F-actin was analyzed in the ZMTH3-Act cells with the marker-plasmid for F-actin. The chosen excitation wavelength of mTurquoise2 was 475 nm ± 35 nm and emission was evaluated at 545 nm ± 30 nm. Nonlinear gain settings as well as a comparably long exposure time of 500 ms were used. We visualized F-actin for 10 minutes post laser manipulation with one frame per minute. To analyze F-actin reorganization after gold nanoparticle mediated laser manipulation, we followed an approach recently used by Weichsel et al. and Chen et al. [36, 37] and quantified the level of orientation of F-actin fibers in a cell. This was done using the ImageJ plugin OrientationJ [38, 39], that allows to measure the coherency of local image features. A coherence value of 1 indicates a dominant orientation of local image features, while a coherence of 0 indicates no orientation [39]. Usually, a well-organized F-actin pattern would yield a high coherency. For each point in time we measured the total coherency, that is the sum of coherency values, in the area of a cell. For each cell, this value was then normalized to the total coherency pre irradiation to obtain the normalized total coherency.

Results and Discussion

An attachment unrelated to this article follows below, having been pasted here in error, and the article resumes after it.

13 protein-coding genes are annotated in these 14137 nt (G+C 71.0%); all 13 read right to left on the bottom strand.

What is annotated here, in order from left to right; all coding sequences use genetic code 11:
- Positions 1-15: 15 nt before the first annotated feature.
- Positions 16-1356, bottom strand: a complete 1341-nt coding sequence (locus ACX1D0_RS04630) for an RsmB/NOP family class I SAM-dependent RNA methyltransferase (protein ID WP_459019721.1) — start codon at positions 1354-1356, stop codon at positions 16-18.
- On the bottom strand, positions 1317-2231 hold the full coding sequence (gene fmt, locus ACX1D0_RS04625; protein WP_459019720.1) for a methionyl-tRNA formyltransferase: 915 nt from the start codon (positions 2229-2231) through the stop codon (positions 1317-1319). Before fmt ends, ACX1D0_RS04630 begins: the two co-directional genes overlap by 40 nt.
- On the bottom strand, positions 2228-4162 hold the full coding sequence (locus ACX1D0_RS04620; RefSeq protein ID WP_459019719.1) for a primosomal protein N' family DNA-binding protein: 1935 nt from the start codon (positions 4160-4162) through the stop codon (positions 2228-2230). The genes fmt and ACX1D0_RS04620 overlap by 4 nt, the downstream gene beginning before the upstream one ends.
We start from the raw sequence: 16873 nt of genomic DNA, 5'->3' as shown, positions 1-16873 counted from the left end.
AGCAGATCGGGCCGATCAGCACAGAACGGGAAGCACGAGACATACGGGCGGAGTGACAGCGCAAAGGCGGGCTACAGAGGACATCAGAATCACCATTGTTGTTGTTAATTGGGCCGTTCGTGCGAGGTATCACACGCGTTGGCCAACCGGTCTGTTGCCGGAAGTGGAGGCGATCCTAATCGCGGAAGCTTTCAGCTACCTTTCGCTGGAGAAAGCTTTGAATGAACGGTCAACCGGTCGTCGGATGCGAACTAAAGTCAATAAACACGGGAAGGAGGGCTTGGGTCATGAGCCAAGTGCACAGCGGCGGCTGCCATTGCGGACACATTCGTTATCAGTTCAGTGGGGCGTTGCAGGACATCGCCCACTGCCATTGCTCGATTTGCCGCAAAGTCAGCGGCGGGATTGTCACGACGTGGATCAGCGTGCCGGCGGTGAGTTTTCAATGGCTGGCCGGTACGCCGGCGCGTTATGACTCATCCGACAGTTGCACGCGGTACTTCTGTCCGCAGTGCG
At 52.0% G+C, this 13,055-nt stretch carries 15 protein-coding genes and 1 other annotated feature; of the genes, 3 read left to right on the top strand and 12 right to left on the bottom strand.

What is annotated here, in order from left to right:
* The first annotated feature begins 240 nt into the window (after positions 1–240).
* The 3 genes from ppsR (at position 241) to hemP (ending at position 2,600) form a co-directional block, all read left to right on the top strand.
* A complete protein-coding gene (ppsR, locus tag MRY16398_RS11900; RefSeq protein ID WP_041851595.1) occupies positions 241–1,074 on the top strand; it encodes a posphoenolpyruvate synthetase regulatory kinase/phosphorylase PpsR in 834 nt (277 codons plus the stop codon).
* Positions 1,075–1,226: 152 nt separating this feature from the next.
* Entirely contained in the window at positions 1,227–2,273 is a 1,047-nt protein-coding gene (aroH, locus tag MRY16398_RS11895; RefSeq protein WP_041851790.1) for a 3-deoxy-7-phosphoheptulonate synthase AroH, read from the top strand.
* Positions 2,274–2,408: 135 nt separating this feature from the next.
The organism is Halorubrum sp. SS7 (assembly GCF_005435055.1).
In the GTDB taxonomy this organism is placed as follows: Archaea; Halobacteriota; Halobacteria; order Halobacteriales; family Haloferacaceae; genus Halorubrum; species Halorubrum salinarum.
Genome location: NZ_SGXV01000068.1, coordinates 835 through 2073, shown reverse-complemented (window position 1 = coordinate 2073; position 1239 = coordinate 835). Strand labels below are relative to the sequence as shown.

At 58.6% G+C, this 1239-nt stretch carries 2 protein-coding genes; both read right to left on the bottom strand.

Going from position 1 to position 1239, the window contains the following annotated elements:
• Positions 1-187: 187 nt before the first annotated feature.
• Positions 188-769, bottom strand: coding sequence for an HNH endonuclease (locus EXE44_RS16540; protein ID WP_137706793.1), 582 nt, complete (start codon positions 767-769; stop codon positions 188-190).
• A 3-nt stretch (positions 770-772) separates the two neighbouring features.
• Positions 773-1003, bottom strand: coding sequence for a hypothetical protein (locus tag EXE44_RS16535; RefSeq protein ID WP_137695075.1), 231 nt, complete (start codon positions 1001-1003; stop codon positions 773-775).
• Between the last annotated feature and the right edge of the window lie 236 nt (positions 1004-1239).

Perforation efficiency and cell viability

The irradiation times and radiant exposures we studied resulted in cell viabilities ranging from about 40% up to 95%, see Fig 2 a) and S1 Fig a). In this case propidium iodide served as an indicator of cell death by measuring the membrane integrity one hour after laser manipulation. Cell viability decreased with increasing radiant exposure, showing minimum observed viability at the highest values for irradiation time and radiant exposure.

Fig 2. Cell viability (a) and perforation efficiency (b) for different radiant exposures and irradiation times.

Viability was evaluated with a calcein/propidium iodide assay one hour after perforation. The perforation efficiency was analyzed via uptake of propidium iodide one minute after laser perforation and is the product of perforated and viable cells. It decreases with higher radiant exposures. Highest perforation efficiency is achieved with 10 ms exposure time and 27 mJ/cm2. The mean and standard deviation of three independent measurements are shown. Each measurement consisted of thirty irradiated cell areas.